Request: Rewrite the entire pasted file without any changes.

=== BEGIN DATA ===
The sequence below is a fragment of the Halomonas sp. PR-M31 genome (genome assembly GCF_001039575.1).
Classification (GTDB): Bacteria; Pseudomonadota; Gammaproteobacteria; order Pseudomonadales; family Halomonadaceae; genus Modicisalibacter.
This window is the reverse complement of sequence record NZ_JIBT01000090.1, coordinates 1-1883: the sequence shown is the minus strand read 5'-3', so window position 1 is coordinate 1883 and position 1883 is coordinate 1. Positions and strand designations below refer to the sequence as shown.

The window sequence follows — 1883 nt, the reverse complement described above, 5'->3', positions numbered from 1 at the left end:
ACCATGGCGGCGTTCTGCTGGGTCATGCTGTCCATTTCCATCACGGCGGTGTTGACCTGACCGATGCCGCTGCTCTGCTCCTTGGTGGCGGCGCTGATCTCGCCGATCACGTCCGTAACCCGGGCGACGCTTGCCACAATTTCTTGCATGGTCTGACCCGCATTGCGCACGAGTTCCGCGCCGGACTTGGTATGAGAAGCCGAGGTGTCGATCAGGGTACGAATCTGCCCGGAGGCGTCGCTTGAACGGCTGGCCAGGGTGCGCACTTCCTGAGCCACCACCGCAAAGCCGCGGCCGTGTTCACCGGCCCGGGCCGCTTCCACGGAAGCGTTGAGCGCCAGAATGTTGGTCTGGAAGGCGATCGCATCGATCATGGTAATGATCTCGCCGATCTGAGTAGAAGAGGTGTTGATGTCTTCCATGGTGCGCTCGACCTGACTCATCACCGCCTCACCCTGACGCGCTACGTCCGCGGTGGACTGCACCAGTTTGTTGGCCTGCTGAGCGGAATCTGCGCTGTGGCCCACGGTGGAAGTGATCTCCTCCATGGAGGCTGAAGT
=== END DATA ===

The sequence below is a fragment of the Halomonas sp. PR-M31 genome (genome assembly GCF_001039575.1).
Classification (GTDB): Bacteria; Pseudomonadota; Gammaproteobacteria; order Pseudomonadales; family Halomonadaceae; genus Modicisalibacter.
This window is the reverse complement of sequence record NZ_JIBT01000090.1, coordinates 1-1883: the sequence shown is the minus strand read 5'-3', so window position 1 is coordinate 1883 and position 1883 is coordinate 1. Positions and strand designations below refer to the sequence as shown.

The window sequence follows — 1883 nt, the reverse complement described above, 5'->3', positions numbered from 1 at the left end:
ACCATGGCGGCGTTCTGCTGGGTCATGCTGTCCATTTCCATCACGGCGGTGTTGACCTGACCGATGCCGCTGCTCTGCTCCTTGGTGGCGGCGCTGATCTCGCCGATCACGTCCGTAACCCGGGCGACGCTTGCCACAATTTCTTGCATGGTCTGACCCGCATTGCGCACGAGTTCCGCGCCGGACTTGGTATGAGAAGCCGAGGTGTCGATCAGGGTACGAATCTGCCCGGAGGCGTCGCTTGAACGGCTGGCCAGGGTGCGCACTTCCTGAGCCACCACCGCAAAGCCGCGGCCGTGTTCACCGGCCCGGGCCGCTTCCACGGAAGCGTTGAGCGCCAGAATGTTGGTCTGGAAGGCGATCGCATCGATCATGGTAATGATCTCGCCGATCTGAGTAGAAGAGGTGTTGATGTCTTCCATGGTGCGCTCGACCTGACTCATCACCGCCTCACCCTGACGCGCTACGTCCGCGGTGGACTGCACCAGTTTGTTGGCCTGCTGAGCGGAATCTGCGCTGTGGCCCACGGTGGAAGTGATCTCCTCCATGGAGGCTGAAGT